The company unveiled a new addition to its Danisco Holdbac line of protective cultures with Holdbac YM Vege. The product extends shelf-life – and ensures stable product quality – by ‘holding off’ yeast and mold spoilage.
“We have designed this culture to have inhibition properties against a broad spectrum of yeasts and molds. In addition, we offer applications support to our customers to assess the contaminants in their production environment and provide advice on how to best control them,” Eve Martinet-Bareau, global product manager, cultures for plant-based fermented food and beverages, told FoodNavigator.
Extending shelf lift to reduce food waste
With around one-third of the food we produce globally wasted, cutting food waste is both an economic and environmental priority.
According to calculations from the United Nations’ FAO, if food waste were a country it would be the third largest global emitter of carbon, behind only the US and China.
Martinet-Bareau said helping its customers reduce their carbon emissions is was a key objective detailed in DuPont’s sustainability report.
“Preserving quality over shelf-life and reducing food waste are also a core focus for DuPont Nutrition & Biosciences. Indeed, one of our 2020 sustainability goals is to reduce our customer’s greenhouse gas emissions with 15 million tons CO2 annually by 2020, enabled by solutions that reduce food waste, replace high impact raw materials or improve processing efficiency.”
The results – how long the ingredient will preserve fermented plant-based options – depends on the application, manufacturing process, raw material and dosage. In various tests, DuPont found shelf life could ‘easily’ be extended by ten days and ‘sometimes’ by as much as 4 weeks.
Feeding the surge in plant-based innovation
Figures from DuPont reveal a startling rise in growth from 2011-2018 for fermented plant-based products, which reported CAGR of 43%. This compares to CAGR of 16% for dairy alternatives over the same period. In the UK, France and Germany, plant-based yoghurts now generate annual revenues of €75m, €138m and €74m respectively.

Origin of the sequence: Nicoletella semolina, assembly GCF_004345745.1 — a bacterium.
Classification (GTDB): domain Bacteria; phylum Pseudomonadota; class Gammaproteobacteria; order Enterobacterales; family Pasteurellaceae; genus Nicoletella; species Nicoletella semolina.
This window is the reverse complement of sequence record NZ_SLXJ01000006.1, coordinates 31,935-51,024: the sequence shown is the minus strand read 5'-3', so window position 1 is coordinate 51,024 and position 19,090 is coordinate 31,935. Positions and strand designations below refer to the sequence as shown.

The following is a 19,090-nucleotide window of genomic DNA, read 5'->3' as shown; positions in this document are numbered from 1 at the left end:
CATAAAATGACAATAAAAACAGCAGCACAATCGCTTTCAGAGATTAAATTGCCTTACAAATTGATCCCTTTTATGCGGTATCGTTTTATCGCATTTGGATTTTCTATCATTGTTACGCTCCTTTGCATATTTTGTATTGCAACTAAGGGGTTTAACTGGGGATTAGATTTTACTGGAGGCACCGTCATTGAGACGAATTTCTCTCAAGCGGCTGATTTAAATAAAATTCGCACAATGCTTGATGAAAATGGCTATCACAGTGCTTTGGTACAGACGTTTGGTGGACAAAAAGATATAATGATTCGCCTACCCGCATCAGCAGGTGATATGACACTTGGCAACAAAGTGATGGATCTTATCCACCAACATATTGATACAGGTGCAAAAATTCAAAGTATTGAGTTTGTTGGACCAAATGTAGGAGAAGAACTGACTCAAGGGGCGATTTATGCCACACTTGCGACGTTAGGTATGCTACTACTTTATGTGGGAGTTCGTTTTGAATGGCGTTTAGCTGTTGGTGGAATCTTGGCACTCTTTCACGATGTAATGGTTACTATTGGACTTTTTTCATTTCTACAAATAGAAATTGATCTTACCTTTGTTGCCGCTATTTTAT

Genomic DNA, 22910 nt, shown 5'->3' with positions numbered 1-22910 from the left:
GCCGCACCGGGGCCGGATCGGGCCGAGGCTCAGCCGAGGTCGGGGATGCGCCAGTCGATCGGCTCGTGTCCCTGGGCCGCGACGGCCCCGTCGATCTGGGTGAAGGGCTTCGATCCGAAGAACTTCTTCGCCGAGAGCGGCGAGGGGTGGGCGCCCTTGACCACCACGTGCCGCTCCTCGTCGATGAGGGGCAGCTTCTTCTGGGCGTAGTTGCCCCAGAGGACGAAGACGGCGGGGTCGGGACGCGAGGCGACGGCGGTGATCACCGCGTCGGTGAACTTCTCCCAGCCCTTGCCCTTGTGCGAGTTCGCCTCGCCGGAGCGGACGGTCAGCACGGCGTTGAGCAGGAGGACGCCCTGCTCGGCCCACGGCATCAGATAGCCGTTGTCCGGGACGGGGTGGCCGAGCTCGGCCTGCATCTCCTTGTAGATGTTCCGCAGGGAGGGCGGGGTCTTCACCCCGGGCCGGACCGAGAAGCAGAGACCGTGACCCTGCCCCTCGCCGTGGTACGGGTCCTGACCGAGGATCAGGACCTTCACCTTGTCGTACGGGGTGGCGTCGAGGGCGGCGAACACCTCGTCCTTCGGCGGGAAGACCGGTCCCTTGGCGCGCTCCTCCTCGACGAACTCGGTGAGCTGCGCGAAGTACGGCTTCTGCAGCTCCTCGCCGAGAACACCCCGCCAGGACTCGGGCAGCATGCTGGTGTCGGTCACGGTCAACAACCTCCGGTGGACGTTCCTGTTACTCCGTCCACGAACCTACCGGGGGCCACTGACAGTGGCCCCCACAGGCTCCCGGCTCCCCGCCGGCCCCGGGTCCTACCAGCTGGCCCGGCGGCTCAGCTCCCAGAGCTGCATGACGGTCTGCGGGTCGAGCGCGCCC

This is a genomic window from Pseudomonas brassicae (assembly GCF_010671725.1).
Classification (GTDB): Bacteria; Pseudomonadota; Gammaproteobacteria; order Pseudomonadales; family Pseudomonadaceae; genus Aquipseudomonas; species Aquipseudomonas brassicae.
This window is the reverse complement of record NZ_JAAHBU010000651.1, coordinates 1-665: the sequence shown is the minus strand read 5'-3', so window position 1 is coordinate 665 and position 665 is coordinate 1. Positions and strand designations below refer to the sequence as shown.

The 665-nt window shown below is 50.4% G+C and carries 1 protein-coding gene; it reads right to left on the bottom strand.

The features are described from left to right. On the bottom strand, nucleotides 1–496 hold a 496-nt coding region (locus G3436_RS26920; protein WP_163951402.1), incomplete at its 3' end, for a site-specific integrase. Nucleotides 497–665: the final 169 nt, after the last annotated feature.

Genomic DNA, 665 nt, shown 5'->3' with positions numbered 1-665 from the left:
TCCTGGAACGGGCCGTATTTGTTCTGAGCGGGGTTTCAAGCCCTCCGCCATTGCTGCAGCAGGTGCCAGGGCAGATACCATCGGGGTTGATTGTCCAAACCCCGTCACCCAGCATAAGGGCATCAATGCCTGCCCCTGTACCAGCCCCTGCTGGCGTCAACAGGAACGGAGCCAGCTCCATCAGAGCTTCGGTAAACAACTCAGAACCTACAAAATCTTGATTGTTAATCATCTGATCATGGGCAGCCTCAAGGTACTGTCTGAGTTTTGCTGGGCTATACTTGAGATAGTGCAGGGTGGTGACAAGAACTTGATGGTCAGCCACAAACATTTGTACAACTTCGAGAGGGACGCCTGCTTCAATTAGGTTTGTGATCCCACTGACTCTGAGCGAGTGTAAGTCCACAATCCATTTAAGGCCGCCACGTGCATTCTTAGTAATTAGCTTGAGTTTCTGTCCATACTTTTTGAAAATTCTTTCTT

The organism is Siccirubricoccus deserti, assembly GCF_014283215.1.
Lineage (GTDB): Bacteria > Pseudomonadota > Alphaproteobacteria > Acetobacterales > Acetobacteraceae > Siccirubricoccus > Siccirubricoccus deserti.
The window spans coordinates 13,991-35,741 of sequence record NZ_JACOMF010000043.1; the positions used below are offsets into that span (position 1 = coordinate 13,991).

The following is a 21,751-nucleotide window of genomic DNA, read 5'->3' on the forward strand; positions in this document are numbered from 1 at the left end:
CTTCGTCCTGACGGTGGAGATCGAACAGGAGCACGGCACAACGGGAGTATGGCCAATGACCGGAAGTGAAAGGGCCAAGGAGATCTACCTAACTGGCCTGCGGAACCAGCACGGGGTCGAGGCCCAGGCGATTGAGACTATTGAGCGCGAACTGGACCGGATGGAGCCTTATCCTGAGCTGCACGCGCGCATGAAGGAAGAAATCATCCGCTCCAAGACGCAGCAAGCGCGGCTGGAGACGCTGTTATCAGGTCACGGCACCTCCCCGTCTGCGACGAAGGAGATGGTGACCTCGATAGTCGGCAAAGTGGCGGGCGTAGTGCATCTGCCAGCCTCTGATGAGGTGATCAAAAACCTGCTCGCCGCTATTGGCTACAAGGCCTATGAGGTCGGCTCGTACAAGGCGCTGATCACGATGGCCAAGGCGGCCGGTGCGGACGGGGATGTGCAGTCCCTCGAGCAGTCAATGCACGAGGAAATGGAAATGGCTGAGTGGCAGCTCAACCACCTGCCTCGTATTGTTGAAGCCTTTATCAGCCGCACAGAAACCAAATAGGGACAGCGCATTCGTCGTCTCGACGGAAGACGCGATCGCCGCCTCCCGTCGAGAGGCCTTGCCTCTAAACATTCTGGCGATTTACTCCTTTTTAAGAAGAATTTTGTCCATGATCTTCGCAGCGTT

The new ingredient will support plant-based product formulators, who have seen a surge in consumer interest. And, by enabling consumers to adopt more plant-based options, the food industry is facilitating a shift towards lower impact diets.
“The industry has seen enormous growth for fermented plant-based products in recent years, driven by higher numbers of flexitarian, vegetarian or vegan consumers around the world. These shifts in diets are driven by a number of factors, including a search for improved health that comes with a plant-based diet, ethical choices toward foods with lower environmental impact and which are deemed better for animal welfare, and switching to dairy alternatives for lactose-intolerant consumers,” said Martinet-Bareau.
DuPont’s calculations suggest substituting 5% of global dairy yoghurt consumption with ‘plant-based products using Dansisco Vege cultures’ could save 1.8m tonnes of carbon emissions annually.
Keeping the label clean
DuPont said product developers face some specific challenges when working on fermented plant-based options. These include consistently ensure high-quality products with the desired taste and texture; securing that quality throughout a product’s shelf-life; and address the fast-growing demand for friendly labelled consumer products.
On this last point, Martinet-Bareau stressed the importance of delivering clean label ingredients.
“DuPont Nutrition & Biosciences is committed to deliver clean-label solutions to the food and beverage Industries, as it is about creating foods and beverages with ingredients that consumers recognise, feel good about putting into their bodies, and that respect the Earth and its resources.
“Our ingredients are already used in many applications that consumers consider clean label, but we continue to innovate in that area – creating ingredients that are even more sustainable, using a larger part of the natural raw materials, while providing health benefits to consumers.”
While customers would need to ensure compliance with local regulations to include the proper label declaration, but normally it would include ‘cultures’, she concluded.